The underlying layer, the developers… Sun has one of the best groups of developers I've ever met. They were what kept Sun working as long as it did. But the middle-management, just under the top, that was the one that destroyed Sun.

LXF: So it's at that point that Sun was bought by Oracle?

MW: Yes. It was a shame that Oracle was able to do that for a much lower price than what Sun was worth. But the other side to the story, one of the reasons why Oracle wanted to buy Sun, was MySQL. They made it clear to the EU that if they didn't get MySQL, they wouldn't buy Sun.

LXF: Did Oracle want to buy MySQL simply to stop people using it?

MW: Yeah. They wanted to have control, but by buying MySQL they also had to agree in some sense to the European Union that for five years they would continue developing it. They also said that they would spend $20 million a year in development.

LXF: But they're never going to make more money from MySQL than from their own databases.

MW: Of course not. But they also have the problem that they didn't expect me to do a fork. Because that is not economically viable to do that. I've already spent €4 million on keeping MariaDB alive, without having any chance to do any big win on that. In the best case, if things work very well, I can get my money back, but not more. But people don't do that. So they never expected that to happen.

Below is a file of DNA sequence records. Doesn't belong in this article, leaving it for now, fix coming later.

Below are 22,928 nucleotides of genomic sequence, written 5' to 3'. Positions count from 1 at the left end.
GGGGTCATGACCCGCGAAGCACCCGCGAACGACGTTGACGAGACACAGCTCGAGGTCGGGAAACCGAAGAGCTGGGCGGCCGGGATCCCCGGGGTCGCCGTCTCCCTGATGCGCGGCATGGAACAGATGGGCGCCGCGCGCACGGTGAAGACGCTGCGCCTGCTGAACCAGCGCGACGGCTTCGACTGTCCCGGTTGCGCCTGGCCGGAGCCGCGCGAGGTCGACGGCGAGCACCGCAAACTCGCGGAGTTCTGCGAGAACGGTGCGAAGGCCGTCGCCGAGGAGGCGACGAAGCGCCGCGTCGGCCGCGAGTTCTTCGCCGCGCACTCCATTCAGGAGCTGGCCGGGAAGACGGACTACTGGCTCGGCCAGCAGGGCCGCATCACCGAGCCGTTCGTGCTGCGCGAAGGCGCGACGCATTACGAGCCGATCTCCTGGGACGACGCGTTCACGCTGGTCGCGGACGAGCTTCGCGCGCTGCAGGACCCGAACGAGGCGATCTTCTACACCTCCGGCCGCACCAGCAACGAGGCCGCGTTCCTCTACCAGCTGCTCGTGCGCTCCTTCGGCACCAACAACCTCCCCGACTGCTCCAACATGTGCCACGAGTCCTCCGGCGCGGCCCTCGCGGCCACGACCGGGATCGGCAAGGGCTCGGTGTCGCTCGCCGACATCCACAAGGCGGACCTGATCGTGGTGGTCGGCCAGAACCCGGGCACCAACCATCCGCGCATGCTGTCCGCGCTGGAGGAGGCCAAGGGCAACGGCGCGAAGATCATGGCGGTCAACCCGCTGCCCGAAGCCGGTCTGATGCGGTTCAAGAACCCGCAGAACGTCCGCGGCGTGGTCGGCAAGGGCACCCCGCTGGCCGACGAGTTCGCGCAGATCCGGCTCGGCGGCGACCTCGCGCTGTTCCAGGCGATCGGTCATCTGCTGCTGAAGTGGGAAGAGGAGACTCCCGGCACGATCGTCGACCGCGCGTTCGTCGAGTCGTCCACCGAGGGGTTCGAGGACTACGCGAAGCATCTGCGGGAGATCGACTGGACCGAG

The other thing is also that they've kept a very good face on the outside of doing something with MySQL and even if they'd lost most of their good engineers, they still have the InnoDB team, and that is working very well, the NDB team who are doing their MySQL cluster, that is also working, and the application team is somewhat working.

The other teams are not really working. And they also lost control of the source code, because they don't have people who understand it, so they know they're doing strange things which causes problems for us when they do a merge because we can't accept all their changes. We have to basically redo a lot.

But fortunately, I was able to bring all the best developers into MariaDB. We are 18 people as of late July 2012, and we have all the important architects of MySQL - the people who did almost all the important features are all working for MariaDB.

LXF: How different is it now in comparison to when you started MySQL?

MW: All of Sun's customers were very scared of what would happen with their support contracts - all the sales people went out and sold 3-5 year support agreements to all the most important and heaviest MySQL users. Which means that for 3-4 years they didn't have to go out and buy support from somebody else.

So we only use MySQL code under GPL and the main revenue is support; you couldn't find the customers. So basically I had to fund everything myself until these contracts run out. We're starting to get customers now, but it took us all this time just to break even.